The team at Fraemohs Homes are passionate about making warm, healthy timber kit houses for New Zealanders. Gone are the bad old days when Kiwis put up with poorly insulated homes that were cold and damp. Fortunately people are much more aware these days of the important role of insulation in keeping a house warm, dry and healthy for its occupants.
A 2007 study carried out by Lincoln University found houses of solid wood construction, such as Fraemohs timber kitset homes, have superior energy performance compared with houses built using the more common timber frame construction. The superior energy performance is almost entirely due to solid wood’s capacity to store and exchange heat, as it has greater thermal mass.
According to the study, a solid wood wall greater than 40 mm thick outperforms that of a timber frame and plasterboard wall. In addition, the thicker the wall, the greater the thermal mass, and therefore the greater the energy savings. Fraemohs’ solid timber kitset homes perform particularly well since they have 100mm thick external walls and 60mm thick solid wood internal walls.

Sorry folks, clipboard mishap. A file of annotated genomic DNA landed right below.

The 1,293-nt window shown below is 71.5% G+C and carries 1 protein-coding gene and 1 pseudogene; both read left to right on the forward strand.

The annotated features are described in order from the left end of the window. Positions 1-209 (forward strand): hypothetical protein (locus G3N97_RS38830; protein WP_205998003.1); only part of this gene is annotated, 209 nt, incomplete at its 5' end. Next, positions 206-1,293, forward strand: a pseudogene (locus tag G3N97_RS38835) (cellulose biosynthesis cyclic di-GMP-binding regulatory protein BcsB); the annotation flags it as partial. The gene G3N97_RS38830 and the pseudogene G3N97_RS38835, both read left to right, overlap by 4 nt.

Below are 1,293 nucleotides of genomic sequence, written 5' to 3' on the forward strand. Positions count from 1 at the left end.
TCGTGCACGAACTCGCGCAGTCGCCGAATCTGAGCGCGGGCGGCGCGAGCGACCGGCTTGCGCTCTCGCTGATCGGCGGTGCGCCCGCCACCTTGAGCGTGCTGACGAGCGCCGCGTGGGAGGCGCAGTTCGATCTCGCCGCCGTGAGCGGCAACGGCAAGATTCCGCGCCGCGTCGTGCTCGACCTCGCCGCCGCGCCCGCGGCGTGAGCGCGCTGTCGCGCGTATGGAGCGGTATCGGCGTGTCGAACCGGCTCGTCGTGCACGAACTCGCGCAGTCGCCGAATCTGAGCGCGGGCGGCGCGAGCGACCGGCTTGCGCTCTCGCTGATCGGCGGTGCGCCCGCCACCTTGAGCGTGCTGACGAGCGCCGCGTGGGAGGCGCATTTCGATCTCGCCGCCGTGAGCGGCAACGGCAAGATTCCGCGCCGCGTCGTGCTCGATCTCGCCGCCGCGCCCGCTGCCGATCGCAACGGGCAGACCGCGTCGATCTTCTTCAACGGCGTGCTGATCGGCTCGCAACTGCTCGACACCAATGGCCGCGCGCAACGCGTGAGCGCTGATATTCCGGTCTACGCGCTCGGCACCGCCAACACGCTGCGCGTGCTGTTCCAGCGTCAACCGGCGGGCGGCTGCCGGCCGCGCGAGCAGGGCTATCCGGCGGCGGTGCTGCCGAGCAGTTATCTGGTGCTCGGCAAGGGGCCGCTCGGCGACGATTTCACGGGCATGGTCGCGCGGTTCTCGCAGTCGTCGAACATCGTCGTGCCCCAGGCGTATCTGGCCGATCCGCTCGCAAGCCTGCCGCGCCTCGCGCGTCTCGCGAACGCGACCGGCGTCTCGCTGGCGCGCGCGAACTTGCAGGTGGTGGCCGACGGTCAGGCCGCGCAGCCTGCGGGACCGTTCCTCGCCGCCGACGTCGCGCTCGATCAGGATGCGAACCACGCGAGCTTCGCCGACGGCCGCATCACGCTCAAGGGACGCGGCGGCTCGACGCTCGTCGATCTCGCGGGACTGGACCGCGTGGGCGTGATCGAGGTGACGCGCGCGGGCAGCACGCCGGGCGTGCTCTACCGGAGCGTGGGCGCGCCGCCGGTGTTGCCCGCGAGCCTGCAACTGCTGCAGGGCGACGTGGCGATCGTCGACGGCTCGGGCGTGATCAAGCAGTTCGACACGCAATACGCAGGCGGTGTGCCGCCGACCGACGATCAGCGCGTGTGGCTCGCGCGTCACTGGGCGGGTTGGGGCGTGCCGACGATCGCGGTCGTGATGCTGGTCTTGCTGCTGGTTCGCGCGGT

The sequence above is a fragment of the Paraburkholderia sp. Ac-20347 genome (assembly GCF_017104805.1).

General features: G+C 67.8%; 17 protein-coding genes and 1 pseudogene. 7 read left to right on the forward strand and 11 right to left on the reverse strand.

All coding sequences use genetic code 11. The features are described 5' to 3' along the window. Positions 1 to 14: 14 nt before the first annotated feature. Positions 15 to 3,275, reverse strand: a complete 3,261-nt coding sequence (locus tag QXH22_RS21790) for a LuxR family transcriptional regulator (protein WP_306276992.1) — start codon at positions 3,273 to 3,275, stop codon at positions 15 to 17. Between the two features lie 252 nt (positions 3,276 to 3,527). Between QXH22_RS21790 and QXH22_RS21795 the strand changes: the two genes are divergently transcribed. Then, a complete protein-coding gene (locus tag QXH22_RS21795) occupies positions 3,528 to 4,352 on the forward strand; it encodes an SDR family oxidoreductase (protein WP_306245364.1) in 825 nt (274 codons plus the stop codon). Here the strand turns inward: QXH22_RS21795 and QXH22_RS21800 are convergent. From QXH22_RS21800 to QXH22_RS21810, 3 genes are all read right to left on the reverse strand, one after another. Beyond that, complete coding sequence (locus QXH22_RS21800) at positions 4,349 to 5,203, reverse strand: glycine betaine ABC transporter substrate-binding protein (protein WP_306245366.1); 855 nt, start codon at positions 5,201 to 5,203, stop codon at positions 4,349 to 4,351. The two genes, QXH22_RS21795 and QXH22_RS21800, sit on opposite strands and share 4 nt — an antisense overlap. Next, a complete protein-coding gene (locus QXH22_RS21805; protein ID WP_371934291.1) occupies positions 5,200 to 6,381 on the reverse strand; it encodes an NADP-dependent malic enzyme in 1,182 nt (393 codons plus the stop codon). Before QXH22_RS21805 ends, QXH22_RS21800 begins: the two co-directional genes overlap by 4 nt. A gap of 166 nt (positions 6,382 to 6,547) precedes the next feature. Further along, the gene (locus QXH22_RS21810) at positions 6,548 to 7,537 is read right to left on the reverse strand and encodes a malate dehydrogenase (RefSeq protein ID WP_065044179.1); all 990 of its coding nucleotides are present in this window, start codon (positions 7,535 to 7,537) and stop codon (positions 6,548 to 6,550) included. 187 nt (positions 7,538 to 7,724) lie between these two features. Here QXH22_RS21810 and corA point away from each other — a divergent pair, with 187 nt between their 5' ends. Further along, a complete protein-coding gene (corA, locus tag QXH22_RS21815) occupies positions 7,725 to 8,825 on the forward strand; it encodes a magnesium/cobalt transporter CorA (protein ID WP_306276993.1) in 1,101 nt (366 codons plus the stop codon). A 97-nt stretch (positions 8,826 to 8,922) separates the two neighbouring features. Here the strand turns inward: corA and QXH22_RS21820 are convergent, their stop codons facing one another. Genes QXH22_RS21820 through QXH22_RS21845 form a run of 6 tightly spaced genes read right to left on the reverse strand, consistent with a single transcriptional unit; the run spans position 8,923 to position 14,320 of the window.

Solid timber kit houses help reduce energy costs by up to 24%
So what this means for owners of Fraemohs’ solid wood kitset homes is that they do not need to use as much energy to heat their home in winter or to cool it in summer. The Lincoln University study found that the energy savings offered by solid wood could be as great as 24%.
The study also found that solid wood’s energy advantage over timber frame construction applied in a wide range of climates, and could be increased by increasing the amount of sun entering the home through the windows. The team at Fraemohs Homes puts these principles into practice by incorporating large north-facing windows into their designs wherever possible. Fraemohs builds timber kit houses in all parts of the country, including places that are subject to extreme climate variations such as Hanmer Springs and Castle Hill. In places like these, the team recommends additional under-floor and ceiling insulation.
Another important advantage of solid wood construction is that it produces more favourable humidity indoors, especially in bedrooms during the nights, which translates into improved comfort and health. The Fraemohs team likes to compare living in a solid timber home with wearing a wool jersey – even if it get damp it will still keep you warm whereas a synthetic jersey won’t “breathe” and will just get cold and clammy.